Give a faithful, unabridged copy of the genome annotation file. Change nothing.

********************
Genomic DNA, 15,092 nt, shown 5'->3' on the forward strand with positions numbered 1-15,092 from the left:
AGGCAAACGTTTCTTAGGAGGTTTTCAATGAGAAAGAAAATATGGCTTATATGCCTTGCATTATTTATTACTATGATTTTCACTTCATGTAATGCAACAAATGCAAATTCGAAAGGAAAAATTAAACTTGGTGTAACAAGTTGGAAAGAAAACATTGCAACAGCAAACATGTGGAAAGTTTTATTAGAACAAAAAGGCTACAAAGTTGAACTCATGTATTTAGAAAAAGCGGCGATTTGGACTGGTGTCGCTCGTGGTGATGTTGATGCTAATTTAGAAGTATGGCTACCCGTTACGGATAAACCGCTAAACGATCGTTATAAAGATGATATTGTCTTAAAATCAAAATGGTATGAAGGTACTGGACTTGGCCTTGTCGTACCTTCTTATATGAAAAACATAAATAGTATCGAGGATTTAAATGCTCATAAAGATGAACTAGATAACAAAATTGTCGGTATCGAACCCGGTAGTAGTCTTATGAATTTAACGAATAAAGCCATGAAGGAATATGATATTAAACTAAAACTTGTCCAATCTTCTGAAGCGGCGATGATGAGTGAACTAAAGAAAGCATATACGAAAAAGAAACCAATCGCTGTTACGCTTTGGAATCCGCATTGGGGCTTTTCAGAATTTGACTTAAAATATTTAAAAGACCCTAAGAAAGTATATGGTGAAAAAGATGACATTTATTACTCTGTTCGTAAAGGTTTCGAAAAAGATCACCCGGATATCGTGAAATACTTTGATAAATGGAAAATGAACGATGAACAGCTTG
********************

Genomic DNA, 15,092 nt, shown 5'->3' on the forward strand with positions numbered 1-15,092 from the left:
AGGCAAACGTTTCTTAGGAGGTTTTCAATGAGAAAGAAAATATGGCTTATATGCCTTGCATTATTTATTACTATGATTTTCACTTCATGTAATGCAACAAATGCAAATTCGAAAGGAAAAATTAAACTTGGTGTAACAAGTTGGAAAGAAAACATTGCAACAGCAAACATGTGGAAAGTTTTATTAGAACAAAAAGGCTACAAAGTTGAACTCATGTATTTAGAAAAAGCGGCGATTTGGACTGGTGTCGCTCGTGGTGATGTTGATGCTAATTTAGAAGTATGGCTACCCGTTACGGATAAACCGCTAAACGATCGTTATAAAGATGATATTGTCTTAAAATCAAAATGGTATGAAGGTACTGGACTTGGCCTTGTCGTACCTTCTTATATGAAAAACATAAATAGTATCGAGGATTTAAATGCTCATAAAGATGAACTAGATAACAAAATTGTCGGTATCGAACCCGGTAGTAGTCTTATGAATTTAACGAATAAAGCCATGAAGGAATATGATATTAAACTAAAACTTGTCCAATCTTCTGAAGCGGCGATGATGAGTGAACTAAAGAAAGCATATACGAAAAAGAAACCAATCGCTGTTACGCTTTGGAATCCGCATTGGGGCTTTTCAGAATTTGACTTAAAATATTTAAAAGACCCTAAGAAAGTATATGGTGAAAAAGATGACATTTATTACTCTGTTCGTAAAGGTTTCGAAAAAGATCACCCGGATATCGTGAAATACTTTGATAAATGGAAAATGAACGATGAACAGCTTG